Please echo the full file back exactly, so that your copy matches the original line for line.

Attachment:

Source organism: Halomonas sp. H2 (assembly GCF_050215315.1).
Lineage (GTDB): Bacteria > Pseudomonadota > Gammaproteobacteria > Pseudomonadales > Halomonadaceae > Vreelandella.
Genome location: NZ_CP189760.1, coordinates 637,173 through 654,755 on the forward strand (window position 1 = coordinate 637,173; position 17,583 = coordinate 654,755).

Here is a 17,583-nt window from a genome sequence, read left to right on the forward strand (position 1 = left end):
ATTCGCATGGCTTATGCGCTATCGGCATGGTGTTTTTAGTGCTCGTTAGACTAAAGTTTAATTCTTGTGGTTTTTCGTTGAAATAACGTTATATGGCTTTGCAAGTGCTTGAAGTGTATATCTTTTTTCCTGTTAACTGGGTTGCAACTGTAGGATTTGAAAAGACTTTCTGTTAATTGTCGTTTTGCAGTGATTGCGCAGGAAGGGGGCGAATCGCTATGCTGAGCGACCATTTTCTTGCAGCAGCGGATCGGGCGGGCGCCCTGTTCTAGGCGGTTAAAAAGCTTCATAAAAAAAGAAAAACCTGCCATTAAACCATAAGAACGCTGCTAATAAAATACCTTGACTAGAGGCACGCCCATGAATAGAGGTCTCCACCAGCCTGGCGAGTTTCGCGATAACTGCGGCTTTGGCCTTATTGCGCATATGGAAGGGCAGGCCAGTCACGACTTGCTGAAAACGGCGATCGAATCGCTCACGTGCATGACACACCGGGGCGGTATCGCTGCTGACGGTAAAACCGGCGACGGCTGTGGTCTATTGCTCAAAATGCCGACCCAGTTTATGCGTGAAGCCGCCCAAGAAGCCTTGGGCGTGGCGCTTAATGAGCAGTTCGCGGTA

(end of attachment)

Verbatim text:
Source organism: Halomonas sp. H2 (assembly GCF_050215315.1).
Lineage (GTDB): Bacteria > Pseudomonadota > Gammaproteobacteria > Pseudomonadales > Halomonadaceae > Vreelandella.
Genome location: NZ_CP189760.1, coordinates 637,173 through 654,755 on the forward strand (window position 1 = coordinate 637,173; position 17,583 = coordinate 654,755).

Here is a 17,583-nt window from a genome sequence, read left to right on the forward strand (position 1 = left end):
ATTCGCATGGCTTATGCGCTATCGGCATGGTGTTTTTAGTGCTCGTTAGACTAAAGTTTAATTCTTGTGGTTTTTCGTTGAAATAACGTTATATGGCTTTGCAAGTGCTTGAAGTGTATATCTTTTTTCCTGTTAACTGGGTTGCAACTGTAGGATTTGAAAAGACTTTCTGTTAATTGTCGTTTTGCAGTGATTGCGCAGGAAGGGGGCGAATCGCTATGCTGAGCGACCATTTTCTTGCAGCAGCGGATCGGGCGGGCGCCCTGTTCTAGGCGGTTAAAAAGCTTCATAAAAAAAGAAAAACCTGCCATTAAACCATAAGAACGCTGCTAATAAAATACCTTGACTAGAGGCACGCCCATGAATAGAGGTCTCCACCAGCCTGGCGAGTTTCGCGATAACTGCGGCTTTGGCCTTATTGCGCATATGGAAGGGCAGGCCAGTCACGACTTGCTGAAAACGGCGATCGAATCGCTCACGTGCATGACACACCGGGGCGGTATCGCTGCTGACGGTAAAACCGGCGACGGCTGTGGTCTATTGCTCAAAATGCCGACCCAGTTTATGCGTGAAGCCGCCCAAGAAGCCTTGGGCGTGGCGCTTAATGAGCAGTTCGCGGTA